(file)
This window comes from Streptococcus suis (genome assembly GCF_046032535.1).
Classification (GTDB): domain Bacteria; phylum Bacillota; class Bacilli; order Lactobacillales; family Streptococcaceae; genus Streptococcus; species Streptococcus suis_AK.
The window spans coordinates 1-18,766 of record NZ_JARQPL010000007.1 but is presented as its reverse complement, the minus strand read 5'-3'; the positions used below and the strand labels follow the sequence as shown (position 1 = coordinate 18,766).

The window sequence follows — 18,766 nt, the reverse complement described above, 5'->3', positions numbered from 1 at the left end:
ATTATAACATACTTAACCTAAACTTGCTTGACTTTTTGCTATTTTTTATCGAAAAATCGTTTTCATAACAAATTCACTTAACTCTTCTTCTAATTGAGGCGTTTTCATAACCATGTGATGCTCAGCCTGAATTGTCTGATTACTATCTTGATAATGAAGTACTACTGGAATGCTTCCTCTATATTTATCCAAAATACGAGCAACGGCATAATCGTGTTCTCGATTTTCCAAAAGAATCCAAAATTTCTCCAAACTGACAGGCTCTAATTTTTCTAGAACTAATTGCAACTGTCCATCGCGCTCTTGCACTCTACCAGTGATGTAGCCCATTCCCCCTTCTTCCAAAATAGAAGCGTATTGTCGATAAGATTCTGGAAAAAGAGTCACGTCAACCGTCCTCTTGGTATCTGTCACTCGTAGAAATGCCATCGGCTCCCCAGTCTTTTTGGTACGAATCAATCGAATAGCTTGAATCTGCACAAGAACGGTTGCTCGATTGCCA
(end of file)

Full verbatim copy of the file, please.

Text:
This window comes from Streptococcus suis (genome assembly GCF_046032535.1).
Classification (GTDB): domain Bacteria; phylum Bacillota; class Bacilli; order Lactobacillales; family Streptococcaceae; genus Streptococcus; species Streptococcus suis_AK.
The window spans coordinates 1-18,766 of record NZ_JARQPL010000007.1 but is presented as its reverse complement, the minus strand read 5'-3'; the positions used below and the strand labels follow the sequence as shown (position 1 = coordinate 18,766).

The window sequence follows — 18,766 nt, the reverse complement described above, 5'->3', positions numbered from 1 at the left end:
ATTATAACATACTTAACCTAAACTTGCTTGACTTTTTGCTATTTTTTATCGAAAAATCGTTTTCATAACAAATTCACTTAACTCTTCTTCTAATTGAGGCGTTTTCATAACCATGTGATGCTCAGCCTGAATTGTCTGATTACTATCTTGATAATGAAGTACTACTGGAATGCTTCCTCTATATTTATCCAAAATACGAGCAACGGCATAATCGTGTTCTCGATTTTCCAAAAGAATCCAAAATTTCTCCAAACTGACAGGCTCTAATTTTTCTAGAACTAATTGCAACTGTCCATCGCGCTCTTGCACTCTACCAGTGATGTAGCCCATTCCCCCTTCTTCCAAAATAGAAGCGTATTGTCGATAAGATTCTGGAAAAAGAGTCACGTCAACCGTCCTCTTGGTATCTGTCACTCGTAGAAATGCCATCGGCTCCCCAGTCTTTTTGGTACGAATCAATCGAATAGCTTGAATCTGCACAAGAACGGTTGCTCGATTGCCA